Mind the gap.That’s the advice in a new report on mid-level donor programs. The folks at Sea Change Strategies caution that nonprofits are missing out on a ton of money simply because they’re overlooking a committed and productive audience: middle donors —the donors who give more than low-dollar direct marketing donations, but less than major gift targets. THE MISSING MIDDLE: Neglecting Middle Donors Is Costing You Millions, by Sea Change Strategies’ Alia McKee and Mark Rovner, does double duty as a wake-up call and roadmap for creating effective mid-level donor programs. The study is based on interviews and data from 27 organizations and experts, including heavy hitters like Roger Craver and nonprofits such as The Nature Conservancy and the Human Rights Campaign. The free whitepaper includes:8 habits of highly-effective mid-level donor programsA sample framework for a 30-day action planIn-depth profiles of two highly effective mid-level programsFresh from the AFP conference in San Antonio, Alia McKee shares some more insight about The Missing Middle:How do you distinguish mid-level giving from a major donor program? Is it simply the dollar amount or are there other things going on here?Alia: It’s really about the dollar amount. Of course the definition of middle donor varies from organization to organization, but it tends to hover anywhere between $250-$9,000 cumulative in a year.In the report, you touch on possible challenges on getting executive buy-in. Can you give us some ideas on how to make the case for investing in a mid-level donor program?Alia:1. Among the groups participating in the Wired Wealthy Study, donors at the $1,000 to $10,000 levels (annual giving via all channels) represented roughly one percent of the donor population, but were giving more than a third of the dollars. That’s a HUGE amount of revenue.2. Middle donors are actually an organization’s most committed donors. They will be retained and upgraded far more than smaller donors and far more than major donors. They represent a very significant block of money, commitment and loyalty.3. A functional and philosophical gap exists between direct marketing programs and major gifts programs. Hence, middle donors often receive lackluster treatment that is driven by attribution wars and resentment across the organizational divide. But their capacity to give is huge—so minor tweaks to their treatment can yield big results in revenue. What was the biggest surprise for you in this research?Alia: Despite the fact that every fundraiser and expert we talked to universally agreed that mid-level donors are exceptionally valuable, they also agreed that most organizations haven’t made the kinds of investments necessary to make the most of this immense opportunity.Can small shops pursue a mid-level donor program?Alia: Absolutely. Small changes in stewardship of middle donors can yield results regardless of an organization’s size. Of course, capacity is an issue. But many nonprofits we spoke to approached this creatively including:Staff pizza parties to stuff personalized mailers to middle donorsVolunteer phone calls to middle donors thanking them for their supportMore substantive content to middle donors culled from other organizational communicationsCan your online efforts help your mid-level strategy?Alia: Digital outreach is not the silver bullet when it comes to middle donors. You must communicate with those donors across channels (e.g. be channel agnostic) and give them substantive communications in person, via phone, by notecard or by email. Ideally, you’d reach them through their self-selected preferred channels. Just for fun: Monie in the Middle or Malcolm in the Middle?Alia: Malcolm in the Middle, but only because of Bryan Cranston!Get in touch with your Missing Middle. Join our free webinar with Sea Change Strategies’ Alia McKee and Mark Rovner on Tuesday, May 6 at 1pm EDT. Register now for your chance to hear from these two fundraising gurus and get your mid-level donor questions answered. (Can’t attend the live session? Register anyway to get a copy of the recording sent directly to you via email.)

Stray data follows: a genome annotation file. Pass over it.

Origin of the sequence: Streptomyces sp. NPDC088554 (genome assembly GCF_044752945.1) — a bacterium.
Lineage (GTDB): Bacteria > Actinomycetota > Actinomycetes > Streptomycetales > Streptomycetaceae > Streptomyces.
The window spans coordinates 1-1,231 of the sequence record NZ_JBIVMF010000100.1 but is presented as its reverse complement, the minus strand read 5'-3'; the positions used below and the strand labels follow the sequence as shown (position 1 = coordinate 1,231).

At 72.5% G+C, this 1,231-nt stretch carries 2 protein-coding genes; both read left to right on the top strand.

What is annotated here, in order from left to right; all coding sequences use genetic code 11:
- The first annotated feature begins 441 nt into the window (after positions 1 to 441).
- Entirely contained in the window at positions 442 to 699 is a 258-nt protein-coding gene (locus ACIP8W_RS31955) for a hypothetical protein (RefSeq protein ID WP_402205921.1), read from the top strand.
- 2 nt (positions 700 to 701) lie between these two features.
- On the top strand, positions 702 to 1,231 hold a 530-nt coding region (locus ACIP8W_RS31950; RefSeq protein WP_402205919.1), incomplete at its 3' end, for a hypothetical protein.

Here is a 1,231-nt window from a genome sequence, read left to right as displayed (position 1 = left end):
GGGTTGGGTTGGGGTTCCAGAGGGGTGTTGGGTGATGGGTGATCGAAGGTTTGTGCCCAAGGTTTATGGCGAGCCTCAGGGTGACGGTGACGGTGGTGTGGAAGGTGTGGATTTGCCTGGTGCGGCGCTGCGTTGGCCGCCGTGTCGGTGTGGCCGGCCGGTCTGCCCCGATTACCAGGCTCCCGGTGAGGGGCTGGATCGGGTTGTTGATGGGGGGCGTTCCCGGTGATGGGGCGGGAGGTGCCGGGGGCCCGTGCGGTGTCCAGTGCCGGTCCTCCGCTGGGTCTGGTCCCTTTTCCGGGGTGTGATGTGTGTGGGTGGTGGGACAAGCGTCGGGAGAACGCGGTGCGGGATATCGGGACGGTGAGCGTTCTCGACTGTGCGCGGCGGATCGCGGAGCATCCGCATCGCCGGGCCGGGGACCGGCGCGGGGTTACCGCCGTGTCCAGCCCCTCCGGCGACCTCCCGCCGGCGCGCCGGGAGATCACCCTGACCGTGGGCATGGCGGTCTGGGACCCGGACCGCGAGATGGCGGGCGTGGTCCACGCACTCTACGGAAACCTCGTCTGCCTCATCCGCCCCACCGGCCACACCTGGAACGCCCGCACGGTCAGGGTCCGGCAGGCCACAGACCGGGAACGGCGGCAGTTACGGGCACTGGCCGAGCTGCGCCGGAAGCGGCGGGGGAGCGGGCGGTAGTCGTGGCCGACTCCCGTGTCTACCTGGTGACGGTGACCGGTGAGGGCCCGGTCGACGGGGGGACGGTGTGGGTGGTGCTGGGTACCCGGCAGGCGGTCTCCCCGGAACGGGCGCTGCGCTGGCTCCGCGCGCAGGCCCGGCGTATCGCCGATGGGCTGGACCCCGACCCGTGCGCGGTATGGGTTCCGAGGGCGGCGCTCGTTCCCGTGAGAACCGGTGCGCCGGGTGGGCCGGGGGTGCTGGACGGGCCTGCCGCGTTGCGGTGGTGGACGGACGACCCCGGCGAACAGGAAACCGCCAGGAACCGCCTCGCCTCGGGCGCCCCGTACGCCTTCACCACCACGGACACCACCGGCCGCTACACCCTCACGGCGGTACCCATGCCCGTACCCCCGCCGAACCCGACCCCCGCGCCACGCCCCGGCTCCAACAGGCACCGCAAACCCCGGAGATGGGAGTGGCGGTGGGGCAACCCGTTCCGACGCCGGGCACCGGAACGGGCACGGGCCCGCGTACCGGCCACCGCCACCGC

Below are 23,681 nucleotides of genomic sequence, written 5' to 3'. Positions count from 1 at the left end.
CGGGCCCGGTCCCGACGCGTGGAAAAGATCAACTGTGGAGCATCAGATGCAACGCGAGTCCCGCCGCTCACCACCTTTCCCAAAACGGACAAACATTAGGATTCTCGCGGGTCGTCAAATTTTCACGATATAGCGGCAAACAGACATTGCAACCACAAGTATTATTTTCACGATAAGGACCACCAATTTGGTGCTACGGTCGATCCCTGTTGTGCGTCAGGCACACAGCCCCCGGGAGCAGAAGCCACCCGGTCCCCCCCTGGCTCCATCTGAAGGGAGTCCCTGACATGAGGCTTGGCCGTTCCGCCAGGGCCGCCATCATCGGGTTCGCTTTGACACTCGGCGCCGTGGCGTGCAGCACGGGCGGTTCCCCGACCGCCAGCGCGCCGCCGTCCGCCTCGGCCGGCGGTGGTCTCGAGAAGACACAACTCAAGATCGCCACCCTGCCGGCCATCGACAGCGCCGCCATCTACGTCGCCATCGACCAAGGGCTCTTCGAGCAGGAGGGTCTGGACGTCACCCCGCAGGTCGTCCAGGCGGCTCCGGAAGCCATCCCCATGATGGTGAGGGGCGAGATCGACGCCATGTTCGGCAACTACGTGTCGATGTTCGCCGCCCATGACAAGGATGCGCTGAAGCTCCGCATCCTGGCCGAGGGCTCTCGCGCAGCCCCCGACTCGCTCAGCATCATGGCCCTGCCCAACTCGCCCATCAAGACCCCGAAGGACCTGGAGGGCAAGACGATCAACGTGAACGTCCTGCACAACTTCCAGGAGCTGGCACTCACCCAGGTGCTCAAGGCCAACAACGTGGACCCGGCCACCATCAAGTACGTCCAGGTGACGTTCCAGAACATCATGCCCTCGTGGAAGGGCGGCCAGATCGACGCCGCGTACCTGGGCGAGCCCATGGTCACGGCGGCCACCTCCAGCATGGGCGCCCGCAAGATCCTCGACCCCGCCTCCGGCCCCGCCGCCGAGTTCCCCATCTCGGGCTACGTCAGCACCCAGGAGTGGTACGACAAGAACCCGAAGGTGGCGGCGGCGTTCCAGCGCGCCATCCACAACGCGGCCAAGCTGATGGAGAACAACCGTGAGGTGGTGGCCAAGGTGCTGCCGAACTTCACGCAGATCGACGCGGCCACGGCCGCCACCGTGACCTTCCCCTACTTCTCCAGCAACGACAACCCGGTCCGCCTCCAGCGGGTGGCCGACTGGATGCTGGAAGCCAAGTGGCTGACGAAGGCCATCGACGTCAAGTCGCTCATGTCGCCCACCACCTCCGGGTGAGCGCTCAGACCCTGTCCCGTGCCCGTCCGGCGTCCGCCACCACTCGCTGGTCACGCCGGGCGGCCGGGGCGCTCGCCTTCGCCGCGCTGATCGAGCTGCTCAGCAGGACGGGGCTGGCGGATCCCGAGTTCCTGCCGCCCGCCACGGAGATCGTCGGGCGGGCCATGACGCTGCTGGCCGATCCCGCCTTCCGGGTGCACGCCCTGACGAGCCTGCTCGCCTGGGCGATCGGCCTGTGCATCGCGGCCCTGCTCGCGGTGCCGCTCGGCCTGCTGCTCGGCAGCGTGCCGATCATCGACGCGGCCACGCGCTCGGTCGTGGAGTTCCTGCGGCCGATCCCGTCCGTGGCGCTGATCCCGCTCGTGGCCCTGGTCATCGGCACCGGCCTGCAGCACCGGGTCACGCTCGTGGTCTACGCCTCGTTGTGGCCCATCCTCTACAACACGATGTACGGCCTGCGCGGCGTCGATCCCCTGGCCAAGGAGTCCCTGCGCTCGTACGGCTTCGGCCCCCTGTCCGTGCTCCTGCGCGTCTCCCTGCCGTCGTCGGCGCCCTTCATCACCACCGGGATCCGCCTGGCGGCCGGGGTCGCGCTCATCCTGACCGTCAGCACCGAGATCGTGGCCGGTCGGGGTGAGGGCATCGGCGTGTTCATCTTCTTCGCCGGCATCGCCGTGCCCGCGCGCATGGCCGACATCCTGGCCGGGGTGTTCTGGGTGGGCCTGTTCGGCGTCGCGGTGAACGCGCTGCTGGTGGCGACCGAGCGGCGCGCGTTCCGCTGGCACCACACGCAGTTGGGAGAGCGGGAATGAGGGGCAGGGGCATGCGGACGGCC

We can’t wait to get #15NTC started—and I hope to see you there! New product testing: We’re looking for nonprofit staff to give us some feedback on a new online fundraising platform we’re working on. If you’re interested in talking to our tech team, please email [email protected] to find out more. To show our appreciation for lending us 60 minutes of your time, we’ll make a donation to your organization! Friday, March 6th at 1:30pm CST: In this session Matthew Mielcarek of Charity Dynamics will join Caryn for a presentation all about online fundraising and digital tools: Your Guide to 2015 Digital Opportunity and Finding Tools to Get You There – #15NTCdigtools (this session will be available to view on demand when the conference is over} Social: Follow us on Twitter @Network4Good and on [email protected] to see where we are and what we’re up to at #15NTC. Breakout sessions: Caryn Stein, VP of Communications and Content, will be presenting two breakout sessions this week: Thursday, March 5th at 10:30am CST: Caryn will join Jamie McDonald, founder of Generosity Inc, to give you inside info on how to launch a successful giving day: The Secret Formula to Successful Giving Days. #15NTCGivingdays This morning five of my colleagues and I are flying to Austin, Texas for the Nonprofit Technology Conference (NTC)! We’re looking forward to learning, networking, and enjoying all that Austin has to offer. If you will be in Austin, or if you’re attending NTC virtually, we’d love to meet you! Here are some ways to get in touch with the Network for Good team at NTC: If you’re not registered for NTC, you can come to the Science Fair on Wednesday March 4th from 1:30-3:30pm CST at the Austin Convention Center. NTC Science Fair: Come say hi to us at booth 813! Pick up some swag, spin our prize wheel, and learn how Network for Good can help you raise more money online with our software and coaching!